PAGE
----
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Assisted Suicide Is Bootleg Suicide

Commentary

November 23, 2001|THOMAS SZASZ | Dr. Thomas Szasz, an emeritus professor of psychiatry, is the author of "Fatal Freedom: The Ethics and Politics of Suicide" (Praeger Trade, 1999)

Atty. Gen. John Ashcroft has said that his office won't recognize Oregon's Death With Dignity Act, which allows doctors to prescribe lethal drugs for certain patients. Declaring that physician-assisted suicide "was not a 'legitimate medical purpose' for prescribing drugs," Ashcroft warned: "Any doctor who prescribes such drugs, even one acting under all terms of the Oregon law, can face revocation of his or her license."

On Tuesday, a federal judge in Oregon extended a court order that stops Ashcroft from dismantling the law until the state can prepare arguments defending it. Liberals, who revere medical paternalism, condemn Ashcroft's move. Yet classic liberals and libertarians who respect the rule of law should applaud it. "Decisions about when and how to die are best left to patients ... not legislators," wrote Jerome Groopman of Harvard.

I agree and wish it were so.

The truth is that psychiatrists routinely prescribe involuntary "treatment" for patients whom they consider dangerous to themselves. Physician-assisted suicide laws permit doctors to write prescriptions for lethal drugs under certain circumstances. Supporters of such laws misrepresent them as permitting patients to decide when they want to die.

A so-called self-regarding act--such as self-medication and self-killing--is either a right or not a right, legal or illegal. If it is not a right, then, in our society, it will be treated as a crime or a mental illness or both.

Prior to 1914, self-medication was a right; now, it is both a disease and a crime. Prior to the 18th century, suicide was both a sin and a crime; now, suicide and wanting or planning to commit suicide are considered diseases and quasi-crimes. Mental health laws and the "standard of psychiatric care" require psychiatrists to restrain and prevent the "patient-offender" from killing himself, and other parties are prohibited by law from "assisting" in the act.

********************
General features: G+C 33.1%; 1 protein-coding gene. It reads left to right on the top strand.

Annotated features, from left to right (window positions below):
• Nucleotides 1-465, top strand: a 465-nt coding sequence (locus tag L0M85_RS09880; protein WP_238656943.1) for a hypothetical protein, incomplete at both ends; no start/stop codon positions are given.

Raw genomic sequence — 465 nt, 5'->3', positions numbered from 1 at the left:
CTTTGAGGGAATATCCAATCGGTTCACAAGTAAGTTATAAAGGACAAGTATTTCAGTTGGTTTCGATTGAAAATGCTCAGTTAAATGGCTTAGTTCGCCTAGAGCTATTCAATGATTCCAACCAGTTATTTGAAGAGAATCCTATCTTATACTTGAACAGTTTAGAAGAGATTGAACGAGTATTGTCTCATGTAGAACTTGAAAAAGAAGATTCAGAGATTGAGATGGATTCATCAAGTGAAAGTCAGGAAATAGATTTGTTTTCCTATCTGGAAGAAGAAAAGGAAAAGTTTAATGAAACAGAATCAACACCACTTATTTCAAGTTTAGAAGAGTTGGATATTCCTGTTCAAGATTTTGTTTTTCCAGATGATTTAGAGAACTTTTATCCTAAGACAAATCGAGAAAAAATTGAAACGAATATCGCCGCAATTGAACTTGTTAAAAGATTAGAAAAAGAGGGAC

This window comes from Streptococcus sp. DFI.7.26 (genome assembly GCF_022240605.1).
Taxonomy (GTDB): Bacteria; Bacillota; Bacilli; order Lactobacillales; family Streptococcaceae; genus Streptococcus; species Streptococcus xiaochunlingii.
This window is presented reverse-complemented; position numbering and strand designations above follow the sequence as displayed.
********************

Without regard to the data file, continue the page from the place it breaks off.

Suicide ought to be a basic human right. I believe that killing oneself with illegal drugs prescribed specifically for that purpose is not legitimate medical practice. It is bootlegging suicide.

Bootlegging is likely to occur whenever a law prohibits a human need strong enough to incite people to satisfy it, even at considerable economic cost and personal risk. Bootlegging carries the connotation that the law being violated deserves disrespect because it frustrates the satisfaction of a human need so basic and peaceful that it ought to be recognized as a right. Hiding Jews from the Nazis is an example of a morally praiseworthy violation of criminal law.

Instead of acknowledging that drug use, the death penalty and suicide are moral issues, some people seek to achieve their particular goals by turning each issue into a legal battle between states' rights and federal law. The medical marijuana issue has been litigated all the way to the Supreme Court, which ruled in May that federal drug laws did not provide an exception for the medical use of marijuana, despite voter initiatives allowing it in several states. Now, advocates of "medical suicide" contend that Ashcroft "has grossly exceeded the terms of the federal controlled-substances law."

Physician-assisted suicide--the "solution" as well as the "problem"--is but one of the consequences of our drug laws. Like every product of nature and human invention, drugs may be abused. Against that hazard, self-control is the only effective remedy.

The American people are ceaselessly propagandized about the real dangers from which drug prohibitions are intended to protect us. The damage the prohibitions cause are glossed over in silence or, more often, are unrecognized. We avoid confronting problems of living as moral problems and choose instead to treat them as medical problems. It is not a good choice.

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